Learn about a set of keyboard shortcuts that make working with SketchUp much more efficient.
- [Instructor] In this video, we're going to create a series of keyboard shortcuts to make working with SketchUp much more efficient. Let's begin by dragging the SketchUp application window so that it fills about half the screen like this. Then open the Exercise Files folder. I provided two different files that contain the same information in different formats. The PDF is for printing, and the TIF file allows you to edit the information in an image editor such as Adobe Photoshop, if you want to make changes to the mapping of shortcuts.
At least for this course, I recommend that everyone just stick with the shortcuts as I have them so that we can all be on the same page. And then later feel free to change the shortcuts to your own liking. I'm going to double click on the PDF file to open it and resize it to fit the screen, and I'll just move this over here. Alternatively, you can print this out and then have the physical piece of paper next to your computer. Now the way I've done this is to map the most commonly used commands to the different letters of the alphabet.
So for example, L is for Line, M is for Move, A is for Arc, R is for Rectangle. But in some cases, the letters don't match up. So Rotate should be R, but R was already taken for Rectangle so I had to assign Rotate to a different letter and I chose Q because it's in the upper left-hand corner of the keyboard and I can remember it that way. So this is my own idiosyncratic list, as you can appreciate, but I think that these are the most important tools that you'll want to toggle on and off as you're using SketchUp.
So let's go ahead and get started mapping these in the SketchUp program. So I'll click on SketchUp and go to the SketchUp menu on the Mac and choose Preferences. In the Windows operating system, there is no SketchUp menu. Instead you'll have to use the Window menu and choose Preferences. Either way, you'll come into this dialog box where you can choose the Shortcuts page, and this shows you a list of all of the different functions that can be mapped. And as you see, they're organized by menu.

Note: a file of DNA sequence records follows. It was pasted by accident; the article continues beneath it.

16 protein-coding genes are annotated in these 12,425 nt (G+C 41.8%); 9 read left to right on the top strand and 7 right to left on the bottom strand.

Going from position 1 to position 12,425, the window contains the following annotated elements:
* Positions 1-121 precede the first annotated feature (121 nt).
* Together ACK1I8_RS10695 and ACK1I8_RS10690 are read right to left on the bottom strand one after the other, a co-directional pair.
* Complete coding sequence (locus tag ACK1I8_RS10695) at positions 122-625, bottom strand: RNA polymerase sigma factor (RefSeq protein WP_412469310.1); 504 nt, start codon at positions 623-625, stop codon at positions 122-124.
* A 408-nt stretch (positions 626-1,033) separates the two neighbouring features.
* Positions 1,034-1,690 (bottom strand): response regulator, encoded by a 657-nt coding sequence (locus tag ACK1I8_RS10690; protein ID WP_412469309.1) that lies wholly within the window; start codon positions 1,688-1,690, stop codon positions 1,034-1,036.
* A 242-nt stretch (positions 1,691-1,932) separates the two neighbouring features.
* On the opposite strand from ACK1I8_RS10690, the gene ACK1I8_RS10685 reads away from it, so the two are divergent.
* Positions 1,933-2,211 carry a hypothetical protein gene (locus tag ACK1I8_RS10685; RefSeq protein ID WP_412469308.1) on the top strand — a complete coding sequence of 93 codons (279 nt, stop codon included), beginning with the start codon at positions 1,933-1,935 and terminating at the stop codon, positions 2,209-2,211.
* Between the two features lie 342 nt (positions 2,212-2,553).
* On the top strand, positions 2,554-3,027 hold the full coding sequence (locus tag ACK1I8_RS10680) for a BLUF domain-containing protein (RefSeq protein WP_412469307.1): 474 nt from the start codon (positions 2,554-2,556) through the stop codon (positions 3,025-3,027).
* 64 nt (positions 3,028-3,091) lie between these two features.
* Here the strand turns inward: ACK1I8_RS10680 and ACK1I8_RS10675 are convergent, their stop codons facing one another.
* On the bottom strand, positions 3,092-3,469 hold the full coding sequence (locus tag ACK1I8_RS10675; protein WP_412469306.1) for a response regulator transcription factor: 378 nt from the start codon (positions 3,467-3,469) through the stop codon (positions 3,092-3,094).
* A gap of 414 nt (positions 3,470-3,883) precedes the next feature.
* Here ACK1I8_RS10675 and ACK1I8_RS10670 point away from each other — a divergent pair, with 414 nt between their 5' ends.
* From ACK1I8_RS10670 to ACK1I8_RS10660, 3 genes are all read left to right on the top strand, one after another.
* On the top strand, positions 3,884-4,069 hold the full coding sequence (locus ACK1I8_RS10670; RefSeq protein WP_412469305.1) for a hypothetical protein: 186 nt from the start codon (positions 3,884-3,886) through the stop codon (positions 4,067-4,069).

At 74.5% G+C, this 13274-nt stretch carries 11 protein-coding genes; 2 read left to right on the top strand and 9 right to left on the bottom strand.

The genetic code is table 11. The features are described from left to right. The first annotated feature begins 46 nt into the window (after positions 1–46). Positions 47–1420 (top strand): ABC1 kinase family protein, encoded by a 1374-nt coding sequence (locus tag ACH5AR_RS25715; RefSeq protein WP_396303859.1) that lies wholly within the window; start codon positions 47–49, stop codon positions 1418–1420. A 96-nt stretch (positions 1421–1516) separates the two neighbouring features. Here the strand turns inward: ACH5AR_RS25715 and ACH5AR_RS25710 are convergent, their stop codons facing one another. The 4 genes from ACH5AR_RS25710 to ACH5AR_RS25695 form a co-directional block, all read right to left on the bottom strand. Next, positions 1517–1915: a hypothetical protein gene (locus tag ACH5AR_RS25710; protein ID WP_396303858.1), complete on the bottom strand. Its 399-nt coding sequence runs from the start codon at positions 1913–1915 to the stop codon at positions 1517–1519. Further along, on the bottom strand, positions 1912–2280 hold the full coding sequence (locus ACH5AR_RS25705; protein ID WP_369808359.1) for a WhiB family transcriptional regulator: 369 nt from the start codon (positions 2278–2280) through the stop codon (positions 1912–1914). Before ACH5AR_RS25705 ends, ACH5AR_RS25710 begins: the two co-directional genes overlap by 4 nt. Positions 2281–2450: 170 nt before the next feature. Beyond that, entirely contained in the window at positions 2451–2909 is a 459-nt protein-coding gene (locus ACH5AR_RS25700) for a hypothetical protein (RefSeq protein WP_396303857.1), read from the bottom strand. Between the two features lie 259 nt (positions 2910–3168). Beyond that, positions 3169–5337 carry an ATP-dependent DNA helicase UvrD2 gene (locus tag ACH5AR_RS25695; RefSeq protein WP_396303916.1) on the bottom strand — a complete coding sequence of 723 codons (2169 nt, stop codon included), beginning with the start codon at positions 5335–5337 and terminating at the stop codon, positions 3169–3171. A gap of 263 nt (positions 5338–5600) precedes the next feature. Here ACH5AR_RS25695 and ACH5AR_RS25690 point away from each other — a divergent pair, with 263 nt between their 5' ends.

So we could scroll down the list and find Tools/Rotate, but it's much quicker if you just type in rotate into the filter and it will show you all of the functions that contain that word. In this case, I'm interested in Tools/Rotate, so I'll click on that and then just press the letter Q on the keyboard and it's mapped. In Windows there's one additional step, that is you have to click the Plus button to actually map the key. Let's go ahead and clear the filter and do our next shortcut.
I'll click in here and type the next one which is Edit/Unhide/Last. I'll just type unhide, and then click the function in the list, and then press W. Once more, the next one is Tools/Eraser. I'll type eraser, click on the function and type E. Continue in this way mapping all 26 letters of the alphabet plus the space bar, so that you can match up SketchUp to this cheat sheet.
I recommend that you print out this cheat sheet and have it next to your computer as you're learning SketchUp.
- Roughing in building volumes
- Using multiple photos for mapping
- Matching the perspective in the photos
- Roughing in a roof slope
- Modeling and extruding roofs
- Intersecting objects
- Constructing complex roofs
- Hiding edges
- Working with materials and textures
- Using fixed and movable pins
- Accessing the SketchUp material library
- Completing texture mapping